Dr. A. Justin Thenmozhi is an Assistant Professor in the Department of Biochemistry and Biotechnology of the Faculty of Science at Annamalai University, Tamil Nadu, India. She is working in the field of neuroscience, and has published a good number of peer review articles and edited a book. Dr. Thenmozhi gave a talk entitled “Polyphenols from edible items and their action on Alzheimer’s disease” at the 4th International Workshop on Food and Brain Health, organized by the Department of Food Science & Nutrition of the College of Agricultural & Marine Sciences at SQU.
- Neurodegenerative disorders will become a major challenge for medicine and public health in future years because of demographic changes worldwide. Can you elaborate?
Dr. Thenmozhi: According to the World Health Organization, the three main causes of death in developed countries are cardiovascular disease, cancer and neurodegenerative diseases (NDDs). It predicts that NDDs will have overtaken cancer to become the world’s second-leading cause of death, after cardiovascular disease by 2040. Alzheimer’s disease (AD) is the most common neurodegenerative disease, characterized by notable memory loss, cognitive impairment and personality disorders accompanied by diffuse structural abnormalities in the brain of aged population. It affects millions of people and has become a major medical and social burden globally. Acetylcholine (ACh), a neurotransmitter essential for processing memory and learning, is decreased in both concentration and function in brain of AD patients. The gradual death of cholinergic brain cells results in a progressive and significant loss of cognitive and behavioral function.
- What does Alzheimer’s do to the Brain?
Dr. Thenmozhi: During the course of the disease, the senile plaques of amyloid β (Aβ) peptide, found outside the brain cells and the neurofibrillary tangles of the tau protein, found inside brain cells, are considered as the key pathological hallmarks of AD. These plaques impair synapses; so signals cannot pass between neurons. Tangles kill neurons by preventing the normal transport of food and energy around the brain cell. Therapeutic approaches targeting plaques or tangles have not yet resulted in satisfactory improvements in AD treatment. Unfortunately, to date no pharmacological interventions that effectively prevent or stall AD have been developed.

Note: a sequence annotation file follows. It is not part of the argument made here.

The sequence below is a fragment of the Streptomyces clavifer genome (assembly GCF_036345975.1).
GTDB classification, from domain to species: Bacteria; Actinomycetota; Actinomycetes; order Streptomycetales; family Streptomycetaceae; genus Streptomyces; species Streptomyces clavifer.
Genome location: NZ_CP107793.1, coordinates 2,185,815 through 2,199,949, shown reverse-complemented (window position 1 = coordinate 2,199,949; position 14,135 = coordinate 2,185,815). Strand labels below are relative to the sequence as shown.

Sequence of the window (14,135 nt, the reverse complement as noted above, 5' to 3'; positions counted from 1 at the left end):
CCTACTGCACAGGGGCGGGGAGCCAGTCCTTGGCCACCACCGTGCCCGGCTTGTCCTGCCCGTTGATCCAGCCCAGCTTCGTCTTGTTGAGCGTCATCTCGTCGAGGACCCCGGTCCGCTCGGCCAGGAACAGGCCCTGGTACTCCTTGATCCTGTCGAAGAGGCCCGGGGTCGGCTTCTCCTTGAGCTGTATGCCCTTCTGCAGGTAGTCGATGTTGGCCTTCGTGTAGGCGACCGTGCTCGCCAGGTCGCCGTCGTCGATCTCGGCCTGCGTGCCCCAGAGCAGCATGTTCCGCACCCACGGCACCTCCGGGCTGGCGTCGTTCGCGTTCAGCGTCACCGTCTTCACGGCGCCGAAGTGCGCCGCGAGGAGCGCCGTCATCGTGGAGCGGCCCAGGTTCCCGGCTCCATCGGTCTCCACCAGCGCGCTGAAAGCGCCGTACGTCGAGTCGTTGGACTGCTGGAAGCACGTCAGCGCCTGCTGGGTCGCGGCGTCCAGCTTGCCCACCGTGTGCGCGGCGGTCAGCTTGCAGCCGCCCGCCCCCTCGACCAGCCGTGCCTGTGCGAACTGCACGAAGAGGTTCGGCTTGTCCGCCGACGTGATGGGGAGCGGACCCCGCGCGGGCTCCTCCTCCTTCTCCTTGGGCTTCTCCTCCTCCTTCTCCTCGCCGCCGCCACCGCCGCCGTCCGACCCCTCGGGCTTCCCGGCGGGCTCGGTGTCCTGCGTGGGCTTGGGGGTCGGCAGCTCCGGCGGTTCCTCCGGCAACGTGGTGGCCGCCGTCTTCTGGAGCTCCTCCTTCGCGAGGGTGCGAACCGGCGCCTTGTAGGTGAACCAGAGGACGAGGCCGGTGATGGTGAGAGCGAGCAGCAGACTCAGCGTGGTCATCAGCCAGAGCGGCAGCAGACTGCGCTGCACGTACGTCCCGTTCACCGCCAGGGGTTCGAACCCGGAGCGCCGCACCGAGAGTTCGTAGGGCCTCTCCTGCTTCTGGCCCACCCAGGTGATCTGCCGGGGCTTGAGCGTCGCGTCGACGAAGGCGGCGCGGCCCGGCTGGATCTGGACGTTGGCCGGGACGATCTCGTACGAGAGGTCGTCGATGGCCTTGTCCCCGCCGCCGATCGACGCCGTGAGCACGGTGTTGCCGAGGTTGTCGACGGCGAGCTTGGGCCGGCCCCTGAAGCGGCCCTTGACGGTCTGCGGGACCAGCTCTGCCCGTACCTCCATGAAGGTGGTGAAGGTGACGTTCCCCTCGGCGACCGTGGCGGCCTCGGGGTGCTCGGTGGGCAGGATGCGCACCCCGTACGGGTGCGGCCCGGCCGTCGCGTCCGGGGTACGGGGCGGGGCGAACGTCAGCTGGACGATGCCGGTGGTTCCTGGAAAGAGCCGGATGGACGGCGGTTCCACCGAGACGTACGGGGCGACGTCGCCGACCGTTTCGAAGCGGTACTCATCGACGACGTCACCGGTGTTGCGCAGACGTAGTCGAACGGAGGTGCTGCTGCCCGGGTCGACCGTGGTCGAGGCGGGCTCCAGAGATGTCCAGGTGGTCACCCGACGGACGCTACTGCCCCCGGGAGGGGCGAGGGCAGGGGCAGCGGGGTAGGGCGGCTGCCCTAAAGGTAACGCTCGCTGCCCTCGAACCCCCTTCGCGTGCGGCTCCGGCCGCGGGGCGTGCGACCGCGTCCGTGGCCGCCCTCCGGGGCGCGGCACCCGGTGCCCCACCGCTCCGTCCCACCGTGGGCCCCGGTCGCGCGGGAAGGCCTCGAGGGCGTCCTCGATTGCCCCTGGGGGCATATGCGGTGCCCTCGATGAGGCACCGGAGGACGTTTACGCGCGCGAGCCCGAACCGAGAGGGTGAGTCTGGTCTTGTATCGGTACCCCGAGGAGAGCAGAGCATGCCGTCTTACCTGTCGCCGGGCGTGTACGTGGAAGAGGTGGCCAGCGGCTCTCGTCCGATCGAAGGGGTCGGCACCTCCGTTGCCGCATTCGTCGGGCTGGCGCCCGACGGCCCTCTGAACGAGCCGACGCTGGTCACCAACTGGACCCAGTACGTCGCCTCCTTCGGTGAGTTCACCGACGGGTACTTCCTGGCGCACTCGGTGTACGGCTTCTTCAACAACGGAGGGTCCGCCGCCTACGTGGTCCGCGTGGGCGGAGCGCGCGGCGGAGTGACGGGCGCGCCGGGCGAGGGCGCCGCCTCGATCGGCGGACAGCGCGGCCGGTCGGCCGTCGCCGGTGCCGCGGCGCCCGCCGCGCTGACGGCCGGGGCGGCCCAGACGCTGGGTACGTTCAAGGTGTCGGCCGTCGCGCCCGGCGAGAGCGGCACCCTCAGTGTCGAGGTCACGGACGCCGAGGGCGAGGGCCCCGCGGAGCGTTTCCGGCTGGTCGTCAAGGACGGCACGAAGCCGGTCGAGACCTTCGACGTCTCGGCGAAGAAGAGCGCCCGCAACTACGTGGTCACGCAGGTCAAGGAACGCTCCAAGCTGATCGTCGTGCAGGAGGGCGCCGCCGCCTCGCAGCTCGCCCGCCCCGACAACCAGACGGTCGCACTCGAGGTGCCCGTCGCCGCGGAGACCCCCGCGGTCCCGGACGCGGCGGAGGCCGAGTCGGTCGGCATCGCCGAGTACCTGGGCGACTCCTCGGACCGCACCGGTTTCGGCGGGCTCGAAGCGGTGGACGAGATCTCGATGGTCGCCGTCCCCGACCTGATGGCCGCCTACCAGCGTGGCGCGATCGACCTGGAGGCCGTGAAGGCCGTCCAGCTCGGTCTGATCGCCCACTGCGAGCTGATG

- What causes Alzheimer’s disease?
Dr. Thenmozhi: In addition to Aβ with tau deregulation, genes, chronic inflammation, mitochondrial, metabolic dysfunctions, impaired insulin signaling, oxidative stress, aberrant cell cycle reentry, cholesterol dysmetabolism as well as metal ion dyshomeostasis synergistically work to promote AD pathological manifestation. Numerous natural compounds have been shown to offer neuroprotection against AD, e.g., by preventing the accumulation of Aβ and hyperphosphorylation of tau protein, inhibiting the activity of acetylcholinesterase (AChE), reducing the damage caused by reactive oxygen, suppressing the inflammatory reaction and neuronal apoptosis, etc. A numerous lines of evidences implicated that Aluminium (Al), an environmental toxin, acts as a causative factor for AD. Its exposure to humans is a massive possibility due to its presence in food, water, dust, air and medicines.
- Can you explain your research that explores the capability of natural products to combat Alzheimer’s disease?
Dr. Themozhi: Our aim is to slow, block or reverses the process of neurodegeneration in AD through the administration of plant products. In our laboratory, we are working in the plant extracts and phytochemicals, which are a part of our diet against AlCl3 induced AD models. We analyzed the neuroprotective effect of hesperidin, tannoid principles of Emblica officinalis, black tea extract and fenugreek seed powder against AlCl3 induced rat model of AD. Hesperidin, a pharmacologically active citrus bioflavonoid, attenuated aluminium chloride induced learning and memory impairments, aluminium loading, cholinergic deficit, Aβ anabolism, oxidative stress and apoptosis in the hippocampus, cortex and cerebellum of the rat. Emblica officinalis is mentioned in many Ayurvedic texts and promotes intelligence, memory, longevity and strength of the senses. We found that the memory-enhancing effect of the tannoid principles of E. officinalis (EoT) through modifying biochemical, anatomical, behavioral and molecular indices against AlCl3 induced AD in rats. Black tea extract treatment attenuated AlCl3 induced AD associated pathologies including AChE activity, Aβ burden, oxidative stress and apoptosis. Our results demonstrated that fenugreek seed powder suppressed the AlCl3 induced memory and learning impairments, Al overload, AChE hyperactivity, Aβ burden and apoptosis via activating Akt/GSK3β signaling pathway. Our data sustain our contention that plant extracts and phytochemicals offered neuroprotection against experimental AD through various pharmaceutical properties and may be used as therapeutic agents against AD in future.